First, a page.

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Increased interest in alternate energy resources has driven the need to introduce electrical and computer engineering students to material related to efficient energy conversion, energy management and power systems”* .

The Texas Instruments University program recently introduced the Power Management Lab Kit series, a collection of power management labs targeted specifically for engineering students and based on industry-standard evaluation boards. Each lab covers a key power topology and a set of experiments that demonstrate different aspects of power supply design tradeoffs. The series is intended to make it easier for engineering educators to integrate power concepts into their curriculum and labs and for students to learn these concepts in an engaging, interactive way.

We believe that gaining experience with this hands-on approach and learning to apply theory to solve real life application power supply issues will enrich research areas where innovation is needed and can lead to a good career start for students to become knowledgeable power engineers who are industry-ready.

Learn how educators around the world are using the PMLK to engage with their students and make power education relevant and fun.

Italy:
The PMLK was incorporated into Power Electronics Circuit in the fall of 2015, a graduate-level course offered by Dr. Nicola Femia at the University of Salerno. Dr. Femia’s course combines theory with real-life applications and uses a methodical approach in designing industry standard power supplies. His motivation is to enable his students to understand specific capabilities needed in energy efficient systems. Dr. Femia’s students have the opportunity to spend 15 hours in laboratory activities to understand the tradeoffs between different power supply topologies offered by the PMLK series. They do this by running a set of experiments, and at the end of each experiment the students draw their inferences. They also discuss with their peers in the class and share knowledge just as they would in real life, the same as a power engineer working for a company such as Texas Instruments would do!


United States:
The results of a recent student survey at the University of Virginia (UVA) showed that 80 percent of its second-year electrical and computer engineering (ECE) students had strong interest in courses that cover energy conversion topics. To address this interest, Dr. Harry Powell, UVA Associate Professor and Director of Instructional Labs, developed an introductory course in basic power electronics using the PMLK. Dr. Powell was introduced to the PMLK Series at the American Society of Engineering Educators (ASEE) 2015 conference while visiting the TI booth. Today, this course is offered as a 1.5 hour semester elective and is taught in “studio format” to engineering students. Dr. Powell places emphasis on introducing basic topologies most commonly employed in switching regulators, with a further goal to have a strong hands-on component using the various PMLK boards such as the LDO, Buck, Boost and Buck -Boost.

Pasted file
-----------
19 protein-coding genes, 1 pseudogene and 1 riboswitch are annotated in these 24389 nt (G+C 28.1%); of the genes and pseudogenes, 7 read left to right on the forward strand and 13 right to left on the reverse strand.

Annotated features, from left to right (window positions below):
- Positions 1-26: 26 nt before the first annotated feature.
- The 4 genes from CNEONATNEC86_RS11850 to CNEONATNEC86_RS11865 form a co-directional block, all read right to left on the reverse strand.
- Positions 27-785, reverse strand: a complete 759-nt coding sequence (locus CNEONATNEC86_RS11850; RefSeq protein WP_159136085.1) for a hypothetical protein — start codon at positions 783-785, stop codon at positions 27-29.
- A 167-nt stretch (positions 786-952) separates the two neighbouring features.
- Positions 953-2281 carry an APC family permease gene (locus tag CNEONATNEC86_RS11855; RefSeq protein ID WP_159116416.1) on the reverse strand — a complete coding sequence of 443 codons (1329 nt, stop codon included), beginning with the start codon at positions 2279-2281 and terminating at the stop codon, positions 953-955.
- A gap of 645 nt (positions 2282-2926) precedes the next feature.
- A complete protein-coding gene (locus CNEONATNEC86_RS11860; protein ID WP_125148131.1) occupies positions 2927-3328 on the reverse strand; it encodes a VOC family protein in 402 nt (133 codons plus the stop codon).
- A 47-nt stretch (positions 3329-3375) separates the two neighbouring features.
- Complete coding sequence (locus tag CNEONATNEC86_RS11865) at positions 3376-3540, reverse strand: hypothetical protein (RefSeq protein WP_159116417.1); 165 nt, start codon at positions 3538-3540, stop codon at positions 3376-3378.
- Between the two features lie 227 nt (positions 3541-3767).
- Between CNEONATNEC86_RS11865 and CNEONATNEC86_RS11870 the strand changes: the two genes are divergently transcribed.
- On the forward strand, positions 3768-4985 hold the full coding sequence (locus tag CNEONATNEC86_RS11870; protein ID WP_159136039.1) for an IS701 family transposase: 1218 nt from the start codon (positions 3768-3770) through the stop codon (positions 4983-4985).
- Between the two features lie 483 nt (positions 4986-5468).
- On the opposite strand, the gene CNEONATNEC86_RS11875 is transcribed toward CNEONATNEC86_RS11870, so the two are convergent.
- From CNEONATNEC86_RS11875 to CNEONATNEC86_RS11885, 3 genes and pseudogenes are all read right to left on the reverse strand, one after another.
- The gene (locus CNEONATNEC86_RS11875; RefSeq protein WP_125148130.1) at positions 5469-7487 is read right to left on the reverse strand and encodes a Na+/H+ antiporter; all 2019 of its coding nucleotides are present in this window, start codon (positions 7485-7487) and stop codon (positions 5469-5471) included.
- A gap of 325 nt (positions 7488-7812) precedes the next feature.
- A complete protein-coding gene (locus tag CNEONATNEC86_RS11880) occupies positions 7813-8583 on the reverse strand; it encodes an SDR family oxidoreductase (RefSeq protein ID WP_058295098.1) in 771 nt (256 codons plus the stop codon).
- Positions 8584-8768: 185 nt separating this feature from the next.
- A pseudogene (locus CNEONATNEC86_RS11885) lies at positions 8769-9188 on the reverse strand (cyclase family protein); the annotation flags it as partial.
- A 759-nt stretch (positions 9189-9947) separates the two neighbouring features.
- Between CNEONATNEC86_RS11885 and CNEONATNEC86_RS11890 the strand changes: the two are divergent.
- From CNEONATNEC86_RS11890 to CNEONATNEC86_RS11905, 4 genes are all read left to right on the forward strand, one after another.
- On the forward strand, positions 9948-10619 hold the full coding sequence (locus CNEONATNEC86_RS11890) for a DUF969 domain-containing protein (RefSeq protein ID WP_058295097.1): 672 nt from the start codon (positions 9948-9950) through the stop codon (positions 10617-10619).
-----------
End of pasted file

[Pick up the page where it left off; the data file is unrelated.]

The lab experience also involves the use of TI’s WEBENCH® Power Design Tool, a free online simulation design resource that is used extensively in the industry. Dr. Powell’s students analyze their power supply designs with the WEBENCH design tool, run simulations and compare with hardware results obtained in the lab. The lab space used for this course is shared with other courses and does not take place in a more traditional “power electronics lab” with all the necessary test equipment available to run transient tests. Dr. Powell designed his own low-cost simple resistive switching device to replace a traditional and expensive “dynamic electronic load” to be used with the experiments. The capabilities of the National Instruments (NI) VirtualBench were also leveraged to replace other test equipment, further reducing lab space requirements. Dr. Powell’s PMLK-based course is a great learning opportunity for students to understand how engineers can solve problems with simple solutions; where there is a will there is a way! At the end of the class they learn strengths and weaknesses of each power system, now prepared and excited to advance to the next level.

Read Dr Powell's ASEE 2016 Paper: An Introductory Course in Energy Efficient Power Regulator Design

ASEE-SE2016-Final Submission-Efficient Power Regulation-Harry Powell.pdf

*Quote provided by Prof. Harry Powell, University of Virginia

Background: Harry Powell ; Associate Professor and Director of Instructional Labs
Harry Powell received the B.S. in Electrical Engineering the University of Virginia in 1978, a M.S. in Electrical Engineering in 2006, and the Ph.D. in Electrical Engineering in 2011. Dr. Powell spent over 20 years in industry designing computer controlled automated systems before returning to academia in 2001. He was appointed to the faculty in 2013, and teaches courses in electric and electronic circuit analysis, electromagnetic energy conversion, embedded computing, and the 4th year Major Design Experience.

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